This week has seen a series of hard-hitting reports on climate change, timed for the days before the COP26 summit starts in Glasgow.
The conference, which starts on Sunday, is where world leaders are being asked to promise more ambitious cuts in greenhouse gases to prevent greater temperature rises.
Here, we focus on four key numbers to remember from the reports, as we head into two weeks of big speeches and backroom meetings.
That’s one Queen Elizabeth, who announced on Tuesday that she would not attend COP26 in person after her doctors advised her to rest. Wasn’t her role just ceremonial, you might ask? Yes, but the 95-year-old is also an experienced diplomat and her absence is a blow for UK ambitions to bring some of her lustre to the global stage.
But it also gets to something bigger – COP26’s guest list could affect its chances of success. If the diplomatic heavyweights don’t show up, the agreements risk being less powerful.
Leaders from 120 countries will be there, but Russian President Vladimir Putin, China’s Xi Jinping and Jair Bolsonaro from Brazil are not coming, pending last-minute changes of heart. Those three countries are among the biggest polluters and the world needs them to commit to action.
And then there’s the impact of Covid-19. Travel restrictions and concerns over access to Covid vaccines for representatives from some poorer nations means some delegates from islands threatened by rising sea levels can’t come.
They don’t have the clout to make the big decisions, but they are the soul of COPs. They bring the lived experience of climate change to the conference – decisions made here are critical to their lives and their words carry that weight.
The year 2023
The year when the world will finally meet its target to give $100bn to the developing world to help it absorb the impacts of climate change – three years behind the original target of 2020.
Some of that money pays for adaptation – from something as simple as shelters for people to run to in storms, to massive improvements to sea defences or weather forecast systems.
COP26 climate summit – The basics
- Climate change is one of the world’s most pressing problems. Governments must promise more ambitious cuts in warming gases if we are to prevent greater global temperature rises.
- The summit in Glasgow is where change could happen. You need to watch for the promises made by the world’s biggest polluters, like the US and China, and whether poorer countries are getting the support they need.
- All our lives will change. Decisions made here could impact our jobs, how we heat our homes, what we eat and how we travel.
The delay is a serious blow to trust, and could make it harder to get significant progress at the summit. For years richer countries promised to hand the money over, and have kept missing the target. Will developing countries believe that other promises will be kept?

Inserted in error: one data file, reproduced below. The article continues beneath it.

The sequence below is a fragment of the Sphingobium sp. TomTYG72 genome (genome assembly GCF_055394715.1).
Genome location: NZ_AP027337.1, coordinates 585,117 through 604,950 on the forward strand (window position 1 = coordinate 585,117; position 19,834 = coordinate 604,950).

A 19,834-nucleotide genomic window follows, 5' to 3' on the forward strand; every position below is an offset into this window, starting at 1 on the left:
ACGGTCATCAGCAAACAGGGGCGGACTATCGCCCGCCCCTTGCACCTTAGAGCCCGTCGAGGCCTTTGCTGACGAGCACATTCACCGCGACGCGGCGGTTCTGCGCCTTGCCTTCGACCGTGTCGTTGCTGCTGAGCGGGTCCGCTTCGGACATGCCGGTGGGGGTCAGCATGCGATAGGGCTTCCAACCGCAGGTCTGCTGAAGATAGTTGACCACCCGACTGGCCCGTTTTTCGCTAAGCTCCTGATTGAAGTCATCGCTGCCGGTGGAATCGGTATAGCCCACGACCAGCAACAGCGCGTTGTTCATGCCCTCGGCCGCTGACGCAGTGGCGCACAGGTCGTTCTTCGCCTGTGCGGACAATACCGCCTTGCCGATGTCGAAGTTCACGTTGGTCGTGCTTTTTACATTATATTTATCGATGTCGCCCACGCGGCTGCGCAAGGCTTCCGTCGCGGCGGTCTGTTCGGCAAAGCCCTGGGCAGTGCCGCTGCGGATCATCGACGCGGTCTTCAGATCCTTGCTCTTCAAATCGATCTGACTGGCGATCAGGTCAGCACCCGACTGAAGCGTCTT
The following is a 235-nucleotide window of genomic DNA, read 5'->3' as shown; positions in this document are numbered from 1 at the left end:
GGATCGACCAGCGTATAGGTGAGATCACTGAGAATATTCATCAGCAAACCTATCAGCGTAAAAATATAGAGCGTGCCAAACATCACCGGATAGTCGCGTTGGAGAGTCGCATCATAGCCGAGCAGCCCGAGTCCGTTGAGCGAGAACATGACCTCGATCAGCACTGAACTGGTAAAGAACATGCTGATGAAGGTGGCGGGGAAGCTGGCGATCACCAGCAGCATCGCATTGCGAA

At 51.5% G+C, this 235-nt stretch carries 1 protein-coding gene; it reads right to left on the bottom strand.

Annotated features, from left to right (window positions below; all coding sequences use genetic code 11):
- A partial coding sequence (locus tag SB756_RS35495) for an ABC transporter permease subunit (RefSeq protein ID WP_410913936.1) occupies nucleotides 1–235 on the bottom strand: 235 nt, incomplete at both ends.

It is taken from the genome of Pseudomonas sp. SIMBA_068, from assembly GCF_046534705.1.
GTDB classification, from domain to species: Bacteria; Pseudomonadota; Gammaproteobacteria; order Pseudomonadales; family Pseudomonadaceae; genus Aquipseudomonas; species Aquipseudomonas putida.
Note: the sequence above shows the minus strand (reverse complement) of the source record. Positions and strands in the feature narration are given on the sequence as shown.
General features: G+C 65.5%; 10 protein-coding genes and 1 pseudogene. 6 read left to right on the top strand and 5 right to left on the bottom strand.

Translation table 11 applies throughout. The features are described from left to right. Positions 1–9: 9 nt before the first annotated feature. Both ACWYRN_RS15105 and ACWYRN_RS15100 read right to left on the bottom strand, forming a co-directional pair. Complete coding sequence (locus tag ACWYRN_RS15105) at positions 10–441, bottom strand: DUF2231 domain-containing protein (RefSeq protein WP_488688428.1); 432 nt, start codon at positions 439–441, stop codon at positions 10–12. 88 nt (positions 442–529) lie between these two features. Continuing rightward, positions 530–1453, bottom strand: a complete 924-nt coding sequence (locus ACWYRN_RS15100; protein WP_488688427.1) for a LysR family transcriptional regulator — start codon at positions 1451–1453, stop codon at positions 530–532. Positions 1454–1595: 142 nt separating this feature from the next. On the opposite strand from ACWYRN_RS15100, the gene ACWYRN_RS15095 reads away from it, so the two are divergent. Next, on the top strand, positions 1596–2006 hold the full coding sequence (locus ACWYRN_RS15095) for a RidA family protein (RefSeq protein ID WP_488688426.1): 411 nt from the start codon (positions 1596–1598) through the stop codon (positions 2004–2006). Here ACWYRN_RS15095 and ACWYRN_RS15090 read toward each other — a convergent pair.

But the delegations may also decide that the money is so close to being delivered, and that action is so urgent, they are willing to put aside their anger.
The amount by which global average temperature will rise compared with pre-industrial times, if no further cuts in emissions are agreed, according to a UN report released on Tuesday.
That’s significantly above the commitments in the 2015 Paris agreement to keep to any rise to 1.5C and “well below 2C”.
This figure is not a surprise and it doesn’t mean that negotiators will abandon hope of keeping 1.5C alive, but it underlines the urgency behind the summit.
There is a lot to play for. We’ve seen some significant progress on promises to reach net zero by 2050 – that would be when we stop adding more greenhouse gases to the atmosphere than we can take out of it.
In all likelihood, the conference will see some progress on reining in emissions from various sectors, but will they be fast enough or deep enough to see cuts of 55% by 2030 which is what scientists say needs to happen to keep 1.5C alive?
The finer details of the deals negotiated will make a difference. There will be questions about the common time frames – the schedules that countries agree to keep for their climate promises – and governments being transparent about successes and failures.
413.2 parts per million
This is a record high, and it is a problem because CO2 is the most significant of the warming gases pushing up global temperatures.
This is another warning bell ahead of COP26. One of the reasons that CO2 concentrations rose, despite the pandemic, is because trees and oceans have stopped absorbing as much carbon after deforestation and sea temperature increases.
Scientists are worried about runaway climate change as these so-called carbon sinks reduce their gas absorption.
If nature is kind to us, keeping global temperature rises to 1.5C is more achievable. But if planetary changes cause trees, oceans and other areas like wetlands to emit more greenhouse gases, our climate change problem becomes far more of an existential crisis than it is now.
The COP26 global climate summit in Glasgow in November is seen as crucial if climate change is to be brought under control. Almost 200 countries are being asked for their plans to cut emissions, and it could lead to major changes to our everyday lives.